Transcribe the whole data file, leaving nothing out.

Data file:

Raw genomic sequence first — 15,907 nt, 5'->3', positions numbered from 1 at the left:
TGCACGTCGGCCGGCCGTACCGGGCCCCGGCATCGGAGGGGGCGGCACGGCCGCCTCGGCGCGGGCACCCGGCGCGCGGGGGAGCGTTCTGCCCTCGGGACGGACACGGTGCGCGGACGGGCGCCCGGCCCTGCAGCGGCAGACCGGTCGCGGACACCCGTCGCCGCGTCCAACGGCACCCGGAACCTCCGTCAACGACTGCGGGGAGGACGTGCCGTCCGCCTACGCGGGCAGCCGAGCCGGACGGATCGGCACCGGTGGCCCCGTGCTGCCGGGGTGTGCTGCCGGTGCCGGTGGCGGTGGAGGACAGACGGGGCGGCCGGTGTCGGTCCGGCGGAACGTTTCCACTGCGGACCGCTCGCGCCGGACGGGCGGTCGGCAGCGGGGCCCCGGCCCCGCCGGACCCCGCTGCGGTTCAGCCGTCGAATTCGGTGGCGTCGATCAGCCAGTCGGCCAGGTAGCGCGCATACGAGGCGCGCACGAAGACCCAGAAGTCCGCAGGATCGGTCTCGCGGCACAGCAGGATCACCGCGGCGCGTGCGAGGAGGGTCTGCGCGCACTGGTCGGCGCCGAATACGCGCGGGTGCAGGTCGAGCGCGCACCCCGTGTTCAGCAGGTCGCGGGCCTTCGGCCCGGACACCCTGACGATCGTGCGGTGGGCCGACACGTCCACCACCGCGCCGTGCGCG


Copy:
Raw genomic sequence first — 15,907 nt, 5'->3', positions numbered from 1 at the left:
TGCACGTCGGCCGGCCGTACCGGGCCCCGGCATCGGAGGGGGCGGCACGGCCGCCTCGGCGCGGGCACCCGGCGCGCGGGGGAGCGTTCTGCCCTCGGGACGGACACGGTGCGCGGACGGGCGCCCGGCCCTGCAGCGGCAGACCGGTCGCGGACACCCGTCGCCGCGTCCAACGGCACCCGGAACCTCCGTCAACGACTGCGGGGAGGACGTGCCGTCCGCCTACGCGGGCAGCCGAGCCGGACGGATCGGCACCGGTGGCCCCGTGCTGCCGGGGTGTGCTGCCGGTGCCGGTGGCGGTGGAGGACAGACGGGGCGGCCGGTGTCGGTCCGGCGGAACGTTTCCACTGCGGACCGCTCGCGCCGGACGGGCGGTCGGCAGCGGGGCCCCGGCCCCGCCGGACCCCGCTGCGGTTCAGCCGTCGAATTCGGTGGCGTCGATCAGCCAGTCGGCCAGGTAGCGCGCATACGAGGCGCGCACGAAGACCCAGAAGTCCGCAGGATCGGTCTCGCGGCACAGCAGGATCACCGCGGCGCGTGCGAGGAGGGTCTGCGCGCACTGGTCGGCGCCGAATACGCGCGGGTGCAGGTCGAGCGCGCACCCCGTGTTCAGCAGGTCGCGGGCCTTCGGCCCGGACACCCTGACGATCGTGCGGTGGGCCGACACGTCCACCACCGCGCCGTGCGCG